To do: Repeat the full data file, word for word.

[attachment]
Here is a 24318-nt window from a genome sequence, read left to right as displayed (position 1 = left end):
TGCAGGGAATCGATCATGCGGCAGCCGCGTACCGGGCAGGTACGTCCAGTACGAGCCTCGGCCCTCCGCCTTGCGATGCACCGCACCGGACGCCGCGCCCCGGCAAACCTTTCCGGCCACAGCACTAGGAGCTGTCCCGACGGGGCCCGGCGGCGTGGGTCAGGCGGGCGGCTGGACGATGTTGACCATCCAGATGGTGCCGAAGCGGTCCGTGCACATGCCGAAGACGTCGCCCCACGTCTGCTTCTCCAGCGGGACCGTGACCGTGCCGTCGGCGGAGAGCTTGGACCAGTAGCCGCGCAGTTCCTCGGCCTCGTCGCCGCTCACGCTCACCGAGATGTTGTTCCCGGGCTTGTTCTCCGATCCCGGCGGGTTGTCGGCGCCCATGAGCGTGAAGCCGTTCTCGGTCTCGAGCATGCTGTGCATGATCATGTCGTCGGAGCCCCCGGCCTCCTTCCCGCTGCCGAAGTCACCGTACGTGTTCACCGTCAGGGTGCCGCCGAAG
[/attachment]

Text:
Here is a 24318-nt window from a genome sequence, read left to right as displayed (position 1 = left end):
TGCAGGGAATCGATCATGCGGCAGCCGCGTACCGGGCAGGTACGTCCAGTACGAGCCTCGGCCCTCCGCCTTGCGATGCACCGCACCGGACGCCGCGCCCCGGCAAACCTTTCCGGCCACAGCACTAGGAGCTGTCCCGACGGGGCCCGGCGGCGTGGGTCAGGCGGGCGGCTGGACGATGTTGACCATCCAGATGGTGCCGAAGCGGTCCGTGCACATGCCGAAGACGTCGCCCCACGTCTGCTTCTCCAGCGGGACCGTGACCGTGCCGTCGGCGGAGAGCTTGGACCAGTAGCCGCGCAGTTCCTCGGCCTCGTCGCCGCTCACGCTCACCGAGATGTTGTTCCCGGGCTTGTTCTCCGATCCCGGCGGGTTGTCGGCGCCCATGAGCGTGAAGCCGTTCTCGGTCTCGAGCATGCTGTGCATGATCATGTCGTCGGAGCCCCCGGCCTCCTTCCCGCTGCCGAAGTCACCGTACGTGTTCACCGTCAGGGTGCCGCCGAAG